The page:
Yes, good morning, my name is Andrew, and I’m employed in the Secretary of State’s office in Colorado. We run the business intelligence center, we make public data more easily accessible for business decision-making. So think open data for business. And we just set out to run our program, and I will get to the picture here in a minute. But I speak to different audiences, and I often say in between people who generate data and may not think it would be valuable for other reasons, and people on the outside who would love to get their hands on data and don’t understand why government doesn’t make it available to them. And so, when we first started out our program, we have an open-data platform here in Colorado, the Colorado information marketplace, Colorado.data.gov, we did not have a lot of agencies using it, we have a vibrant start-up community, but they did not think that open data could be an asset, or if they did they were not asked to get added. So Margaret and I worked on behalf of our office, we publish data for all state agencies, and it takes on that resource question for agencies that are willing to publish. And we put it on Go Code Colorado. This is from the movie Field of Dreams, and the famous line, if you build it, they will come. I put it up as a reminder that, when I talk to government audiences, I say, just because you make the data public, people won’t use it. But, when I go to people who are end users of open data, I have to remind them just because government has made it public, they assume you are going to use it. So it is going to take some combination of the two. So when we started out, we published data year-round, and then we run an ad challenge, Go Code Colorado. And we don’t call it a hackathon, because it is bigger and more involved, if you are familiar with the hackathons. And this is a circle where government agencies are resources are sparse, they are sparse everywhere, especially in the public sector. If people are getting data in a public way, this is a meaningful way to do that. And smart and creative people on the outside, entrepreneurs in OSMs, use data to build business solutions. And, it is not just a one-time thing, it has to be an ongoing cycle. I say that because we in government collect data for a specific reason, often regulatory, compliance-related, process oriented. And this data has to get outside of our mind and our perspective, and with that, we need to get into all the other limitations, limitations on how the data is gathered, what the terms actually mean – you know, you would think that we spend a lot of time on metadata, and even getting field descriptions do not convey what a term may mean, and how we collect the data. So that needs to go out to the end users, and if you are using this, please let me know how you are using the data. If you are using public data, and you have never told the government agency that makes it public, please do so. This week, go back, sometimes it is hard to find who that is. And even if it is, I use this data, thank you, please do that. Or I use this data, and I wish I understood more about this, please do that, too. Sometimes the agencies are not receptive to that idea, but usually they are. There’s a champion in that agency in that government that took the time and energy and often capital to make data public, and what they would love more than nothing else to have someone from the outside say, I took your idea and I made something creative and new with it, because that helps. And so the challenge, like I said real quick, it is not a hackathon, it is a little bit R. We put out specific business problems, we do so around the state – Colorado is a good-sized state. We looked at a start-up weekend, where teams come together, pitch their ideas, we take the 10 best. We have an idea weekend in Boulder, a hotbed for the start-up in tech, they pitch their ideas and they get $10,000 each, for the three best ideas. And this is an app with the score from year one, and there are site selection tools. You get five categories in taxes, infrastructure, data, and regulation. And all of this data is public, some of this is private, which we think is great. And when you drill down, you are going to get, again, all their – you are looking at their – almost all of that is public, but the idea is the bakery owner is not going to know where to get all of that. So we took a couple developers to put that into a consumable format. And from last year’s conversation, regulation explorer. We putting oil and gas regulations on the map. Here in Colorado, we have the most stringent oil and gas regulations, almost all of it is based on physical location. They took data parcels, building footprints, child care and nursing facilities, and other attributes. And the goal was to better facilitate with a community, you know, what those regulations were, so that the oil and gas operators could operate, you know, more efficiently and better understand and make sure they are in compliance, and then within their community as well, the community could understand the make-up of their community. And so, a couple of examples, and then Margaret is going to talk about the successes of our programs.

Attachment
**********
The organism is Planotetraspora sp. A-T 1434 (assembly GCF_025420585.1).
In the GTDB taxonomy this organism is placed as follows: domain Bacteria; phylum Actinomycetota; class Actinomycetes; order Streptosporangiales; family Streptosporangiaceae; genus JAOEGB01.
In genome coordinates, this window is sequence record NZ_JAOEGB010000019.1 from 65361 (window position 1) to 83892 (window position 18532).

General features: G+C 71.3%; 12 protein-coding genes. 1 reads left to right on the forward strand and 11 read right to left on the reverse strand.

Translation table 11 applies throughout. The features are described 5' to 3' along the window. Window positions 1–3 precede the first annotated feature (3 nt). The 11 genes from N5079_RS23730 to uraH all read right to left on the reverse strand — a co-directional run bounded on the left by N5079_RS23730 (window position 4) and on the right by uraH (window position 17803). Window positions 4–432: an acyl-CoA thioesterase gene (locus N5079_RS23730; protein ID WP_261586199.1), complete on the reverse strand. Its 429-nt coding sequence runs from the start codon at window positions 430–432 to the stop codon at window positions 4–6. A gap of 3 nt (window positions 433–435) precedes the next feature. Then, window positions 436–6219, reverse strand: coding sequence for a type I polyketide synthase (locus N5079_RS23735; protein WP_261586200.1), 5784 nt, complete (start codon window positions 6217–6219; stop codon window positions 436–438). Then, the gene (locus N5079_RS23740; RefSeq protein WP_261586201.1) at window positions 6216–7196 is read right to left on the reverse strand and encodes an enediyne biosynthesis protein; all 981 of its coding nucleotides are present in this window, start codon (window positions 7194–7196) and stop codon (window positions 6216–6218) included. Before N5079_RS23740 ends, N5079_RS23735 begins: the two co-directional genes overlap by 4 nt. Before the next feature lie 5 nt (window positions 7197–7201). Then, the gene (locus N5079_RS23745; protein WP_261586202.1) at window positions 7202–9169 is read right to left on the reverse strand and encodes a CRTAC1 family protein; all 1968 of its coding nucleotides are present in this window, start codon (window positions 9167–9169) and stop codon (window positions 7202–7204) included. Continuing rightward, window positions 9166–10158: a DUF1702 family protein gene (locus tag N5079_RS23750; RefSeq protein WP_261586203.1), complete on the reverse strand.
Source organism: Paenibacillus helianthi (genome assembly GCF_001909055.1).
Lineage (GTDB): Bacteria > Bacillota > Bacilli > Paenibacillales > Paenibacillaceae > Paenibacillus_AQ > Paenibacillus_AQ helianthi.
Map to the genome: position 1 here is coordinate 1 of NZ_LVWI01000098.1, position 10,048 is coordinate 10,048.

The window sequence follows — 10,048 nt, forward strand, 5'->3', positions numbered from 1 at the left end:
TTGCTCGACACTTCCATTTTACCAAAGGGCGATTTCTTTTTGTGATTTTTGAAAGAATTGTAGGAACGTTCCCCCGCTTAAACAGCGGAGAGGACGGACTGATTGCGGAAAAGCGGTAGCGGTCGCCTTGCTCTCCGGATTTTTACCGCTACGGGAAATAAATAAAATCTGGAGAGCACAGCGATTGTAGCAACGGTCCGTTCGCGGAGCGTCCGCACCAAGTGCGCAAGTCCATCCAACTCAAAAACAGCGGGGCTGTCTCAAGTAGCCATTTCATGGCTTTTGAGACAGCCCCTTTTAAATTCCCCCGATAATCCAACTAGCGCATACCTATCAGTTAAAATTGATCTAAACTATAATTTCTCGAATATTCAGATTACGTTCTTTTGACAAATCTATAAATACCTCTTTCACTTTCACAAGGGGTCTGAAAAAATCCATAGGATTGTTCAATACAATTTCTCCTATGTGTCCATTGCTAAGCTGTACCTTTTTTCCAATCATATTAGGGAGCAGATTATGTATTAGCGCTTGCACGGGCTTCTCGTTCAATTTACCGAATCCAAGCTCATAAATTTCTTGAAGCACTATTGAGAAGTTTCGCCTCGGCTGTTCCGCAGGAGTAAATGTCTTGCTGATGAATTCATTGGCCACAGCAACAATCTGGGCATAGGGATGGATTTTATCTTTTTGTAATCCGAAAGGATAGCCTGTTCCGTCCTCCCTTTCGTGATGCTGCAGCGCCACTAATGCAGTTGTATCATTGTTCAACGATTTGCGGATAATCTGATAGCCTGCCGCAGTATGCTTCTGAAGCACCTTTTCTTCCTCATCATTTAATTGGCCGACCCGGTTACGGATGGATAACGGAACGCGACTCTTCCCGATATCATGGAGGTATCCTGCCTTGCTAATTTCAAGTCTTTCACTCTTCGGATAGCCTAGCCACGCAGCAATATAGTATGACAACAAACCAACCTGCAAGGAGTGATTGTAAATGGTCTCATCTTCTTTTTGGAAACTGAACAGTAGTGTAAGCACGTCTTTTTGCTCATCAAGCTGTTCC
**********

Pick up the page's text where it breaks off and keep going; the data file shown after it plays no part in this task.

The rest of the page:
Thanks, Andrew, we are headed into our 5th year, and we are measuring our progress and success by our participation. And we started looking, we had a lot of data that we were collecting about the teams and the data that they were using, and we put the program together and build our own program metrics. And because data is the key, data combination is the key to adding value and making maps, we have done a lot of work to try to do a wide variety of state data, and really give people the opportunity to do that data combination. And, of course, we do encourage them to incorporate our data as well. And here is a run-down, I’m the data person on the team here, so these are going to be the wordiest slides, of course, right? So we have done 202 datasets, we worked with 16 state agencies to get to these 202 datasets. And, sorry, so we are working to build a state taxonomy of datasets that are relevant to solving business problems. So we go through a big, arduous process of data sleuthing, trying to find the data that is available, build a provile on data sets until we can get a meeting with the agency themselves, and then we can move with potential or possible datasets to identified datasets we are pursuing. And then we go through a ranking process to figure out which ones we think are going to be the most relevant. Again, as Andrew said, it is about doing the most you can with limited resources in government. So, from that process, we have done a good job of building variety over time. And, uh, we will see if the census pops up a couple times on here. We know that demographic data is used a lot for businesses. So just making that really accessible, and having a subset to different geographic slices is something we do for our competitors to save time, and really curating our datasets is what we are really about. Like Andrew said, we have good metadata so they understand it, being the data liaison so they have a point of contact to talk to, and then also making sure that that is machine readable. And we talked yesterday about how can we, you know, really facilitate and update the maintenance, in the long-run, of government data in OSM. It is those end points that allow us to automate and update and really take care of the technical part, and then we just have to sort through all the protocols on our side. But, you know, not too much on that. So we have, you know, we have been working to curate all of the data. And then we also look to see if there are creative ways that we can start to understand how people are using the data so that we can score the different teams, based on how they’re using the data in the core functionality of their app. So you can see, we’ve come up with basically four categories. We are starting at no data use, and then we don’t have data for the first year. This is for challenge weekend. So, as Andrew said in the walk-through, challenge weekend, we have a lot of teams, 25 in 2015, 31 in 2016, and 36 this year. And the teams are moving up in competitiveness, and also us in really driving home of what it means in the value of public data. And the first year, we had no teams with public data use. And improving accessibility is the base tier, and combining data sets is the second, and really producing that final analysis is the third tier. If you are doing all three, you are really bringing it home. So you can see, as we are moving teams and they are getting more competitive and the program is evolving. So this is a really exciting metric. So in addition to the taxonomy of data types, we are starting to categorize the app types. In the first two years, we had constrained challenge statements. You can see from the type of apps, people are fitting into categories like education, hiring, tourism, traffic, and also the real estate – convergent real estate locater that people score in the previous slide. And then, the most recent two years, we have been a little bit more open with the challenge statements. So you can see that that really allowed our participants and competitors to maximize their creativity, and lot of them ended up bringing their industry knowledge to the table. We had some creative ideas from people being able to play around, and bring their own knowledge. And then also, we think that we, as we grow the catalog and are building up that variety, that is helping to diversify some of the ideas that people are having. So those are our metrics, and Tyler is going to take it away with the third metric, prom and people partnerships, and how this all works.